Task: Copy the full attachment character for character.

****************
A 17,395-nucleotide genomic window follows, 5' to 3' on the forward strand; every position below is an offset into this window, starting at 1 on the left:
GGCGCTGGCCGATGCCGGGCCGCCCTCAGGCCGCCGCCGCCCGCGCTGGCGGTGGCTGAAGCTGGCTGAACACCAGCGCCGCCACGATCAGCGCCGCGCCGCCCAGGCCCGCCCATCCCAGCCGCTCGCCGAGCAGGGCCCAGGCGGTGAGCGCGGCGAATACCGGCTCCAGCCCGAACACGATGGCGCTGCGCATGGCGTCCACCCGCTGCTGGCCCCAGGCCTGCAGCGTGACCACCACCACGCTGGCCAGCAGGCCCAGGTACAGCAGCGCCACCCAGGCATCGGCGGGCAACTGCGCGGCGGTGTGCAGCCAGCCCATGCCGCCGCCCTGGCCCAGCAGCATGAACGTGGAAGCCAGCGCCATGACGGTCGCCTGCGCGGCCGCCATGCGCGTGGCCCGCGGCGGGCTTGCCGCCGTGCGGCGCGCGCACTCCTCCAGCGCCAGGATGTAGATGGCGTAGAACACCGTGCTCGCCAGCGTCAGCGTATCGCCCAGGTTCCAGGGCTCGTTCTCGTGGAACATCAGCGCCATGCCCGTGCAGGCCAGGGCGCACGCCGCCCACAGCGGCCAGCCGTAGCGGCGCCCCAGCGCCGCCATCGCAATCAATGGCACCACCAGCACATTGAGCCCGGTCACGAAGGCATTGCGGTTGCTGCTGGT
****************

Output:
A 17,395-nucleotide genomic window follows, 5' to 3' on the forward strand; every position below is an offset into this window, starting at 1 on the left:
GGCGCTGGCCGATGCCGGGCCGCCCTCAGGCCGCCGCCGCCCGCGCTGGCGGTGGCTGAAGCTGGCTGAACACCAGCGCCGCCACGATCAGCGCCGCGCCGCCCAGGCCCGCCCATCCCAGCCGCTCGCCGAGCAGGGCCCAGGCGGTGAGCGCGGCGAATACCGGCTCCAGCCCGAACACGATGGCGCTGCGCATGGCGTCCACCCGCTGCTGGCCCCAGGCCTGCAGCGTGACCACCACCACGCTGGCCAGCAGGCCCAGGTACAGCAGCGCCACCCAGGCATCGGCGGGCAACTGCGCGGCGGTGTGCAGCCAGCCCATGCCGCCGCCCTGGCCCAGCAGCATGAACGTGGAAGCCAGCGCCATGACGGTCGCCTGCGCGGCCGCCATGCGCGTGGCCCGCGGCGGGCTTGCCGCCGTGCGGCGCGCGCACTCCTCCAGCGCCAGGATGTAGATGGCGTAGAACACCGTGCTCGCCAGCGTCAGCGTATCGCCCAGGTTCCAGGGCTCGTTCTCGTGGAACATCAGCGCCATGCCCGTGCAGGCCAGGGCGCACGCCGCCCACAGCGGCCAGCCGTAGCGGCGCCCCAGCGCCGCCATCGCAATCAATGGCACCACCAGCACATTGAGCCCGGTCACGAAGGCATTGCGGTTGCTGCTGGT